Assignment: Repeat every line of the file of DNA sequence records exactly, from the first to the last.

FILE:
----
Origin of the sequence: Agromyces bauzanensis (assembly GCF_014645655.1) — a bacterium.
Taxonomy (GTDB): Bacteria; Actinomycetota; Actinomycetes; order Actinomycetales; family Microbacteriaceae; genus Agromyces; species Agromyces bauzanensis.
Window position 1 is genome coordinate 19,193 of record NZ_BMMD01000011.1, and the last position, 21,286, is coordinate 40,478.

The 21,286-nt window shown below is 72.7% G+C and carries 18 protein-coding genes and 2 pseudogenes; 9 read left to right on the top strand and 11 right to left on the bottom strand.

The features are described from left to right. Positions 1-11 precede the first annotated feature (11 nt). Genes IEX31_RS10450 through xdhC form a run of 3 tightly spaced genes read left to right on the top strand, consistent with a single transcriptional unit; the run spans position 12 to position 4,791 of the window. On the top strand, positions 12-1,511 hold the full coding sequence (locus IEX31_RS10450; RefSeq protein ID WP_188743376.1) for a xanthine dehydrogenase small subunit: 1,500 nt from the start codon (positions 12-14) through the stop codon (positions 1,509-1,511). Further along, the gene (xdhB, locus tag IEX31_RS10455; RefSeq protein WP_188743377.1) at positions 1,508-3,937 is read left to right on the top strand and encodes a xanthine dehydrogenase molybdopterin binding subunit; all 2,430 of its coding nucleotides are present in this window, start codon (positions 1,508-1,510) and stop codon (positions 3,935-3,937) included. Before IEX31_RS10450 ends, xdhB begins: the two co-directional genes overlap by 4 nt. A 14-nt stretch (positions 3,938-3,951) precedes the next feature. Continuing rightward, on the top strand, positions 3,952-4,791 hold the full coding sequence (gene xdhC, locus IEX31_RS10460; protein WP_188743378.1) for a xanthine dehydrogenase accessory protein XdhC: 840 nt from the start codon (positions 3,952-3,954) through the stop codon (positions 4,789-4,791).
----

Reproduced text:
Origin of the sequence: Agromyces bauzanensis (assembly GCF_014645655.1) — a bacterium.
Taxonomy (GTDB): Bacteria; Actinomycetota; Actinomycetes; order Actinomycetales; family Microbacteriaceae; genus Agromyces; species Agromyces bauzanensis.
Window position 1 is genome coordinate 19,193 of record NZ_BMMD01000011.1, and the last position, 21,286, is coordinate 40,478.

The 21,286-nt window shown below is 72.7% G+C and carries 18 protein-coding genes and 2 pseudogenes; 9 read left to right on the top strand and 11 right to left on the bottom strand.

The features are described from left to right. Positions 1-11 precede the first annotated feature (11 nt). Genes IEX31_RS10450 through xdhC form a run of 3 tightly spaced genes read left to right on the top strand, consistent with a single transcriptional unit; the run spans position 12 to position 4,791 of the window. On the top strand, positions 12-1,511 hold the full coding sequence (locus IEX31_RS10450; RefSeq protein ID WP_188743376.1) for a xanthine dehydrogenase small subunit: 1,500 nt from the start codon (positions 12-14) through the stop codon (positions 1,509-1,511). Further along, the gene (xdhB, locus tag IEX31_RS10455; RefSeq protein WP_188743377.1) at positions 1,508-3,937 is read left to right on the top strand and encodes a xanthine dehydrogenase molybdopterin binding subunit; all 2,430 of its coding nucleotides are present in this window, start codon (positions 1,508-1,510) and stop codon (positions 3,935-3,937) included. Before IEX31_RS10450 ends, xdhB begins: the two co-directional genes overlap by 4 nt. A 14-nt stretch (positions 3,938-3,951) precedes the next feature. Continuing rightward, on the top strand, positions 3,952-4,791 hold the full coding sequence (gene xdhC, locus IEX31_RS10460; protein WP_188743378.1) for a xanthine dehydrogenase accessory protein XdhC: 840 nt from the start codon (positions 3,952-3,954) through the stop codon (positions 4,789-4,791).